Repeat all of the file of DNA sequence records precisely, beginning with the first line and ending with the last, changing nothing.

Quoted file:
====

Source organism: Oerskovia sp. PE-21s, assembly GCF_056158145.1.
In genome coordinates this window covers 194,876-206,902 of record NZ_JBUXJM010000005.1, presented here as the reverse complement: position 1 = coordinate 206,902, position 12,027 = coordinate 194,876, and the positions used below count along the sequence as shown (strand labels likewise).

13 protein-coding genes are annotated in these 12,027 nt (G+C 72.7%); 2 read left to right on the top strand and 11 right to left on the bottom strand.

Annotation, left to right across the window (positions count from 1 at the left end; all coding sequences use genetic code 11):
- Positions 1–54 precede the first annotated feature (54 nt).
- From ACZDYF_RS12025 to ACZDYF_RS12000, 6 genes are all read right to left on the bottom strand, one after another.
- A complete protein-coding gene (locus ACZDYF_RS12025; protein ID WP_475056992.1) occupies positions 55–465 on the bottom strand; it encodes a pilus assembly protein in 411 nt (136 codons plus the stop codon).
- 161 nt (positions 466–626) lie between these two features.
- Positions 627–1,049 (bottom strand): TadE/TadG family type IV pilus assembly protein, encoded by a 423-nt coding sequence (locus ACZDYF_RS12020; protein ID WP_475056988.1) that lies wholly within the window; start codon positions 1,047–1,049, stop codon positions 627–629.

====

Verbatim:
Source organism: Oerskovia sp. PE-21s, assembly GCF_056158145.1.
In genome coordinates this window covers 194,876-206,902 of record NZ_JBUXJM010000005.1, presented here as the reverse complement: position 1 = coordinate 206,902, position 12,027 = coordinate 194,876, and the positions used below count along the sequence as shown (strand labels likewise).

13 protein-coding genes are annotated in these 12,027 nt (G+C 72.7%); 2 read left to right on the top strand and 11 right to left on the bottom strand.

Annotation, left to right across the window (positions count from 1 at the left end; all coding sequences use genetic code 11):
- Positions 1–54 precede the first annotated feature (54 nt).
- From ACZDYF_RS12025 to ACZDYF_RS12000, 6 genes are all read right to left on the bottom strand, one after another.
- A complete protein-coding gene (locus ACZDYF_RS12025; protein ID WP_475056992.1) occupies positions 55–465 on the bottom strand; it encodes a pilus assembly protein in 411 nt (136 codons plus the stop codon).
- 161 nt (positions 466–626) lie between these two features.
- Positions 627–1,049 (bottom strand): TadE/TadG family type IV pilus assembly protein, encoded by a 423-nt coding sequence (locus ACZDYF_RS12020; protein ID WP_475056988.1) that lies wholly within the window; start codon positions 1,047–1,049, stop codon positions 627–629.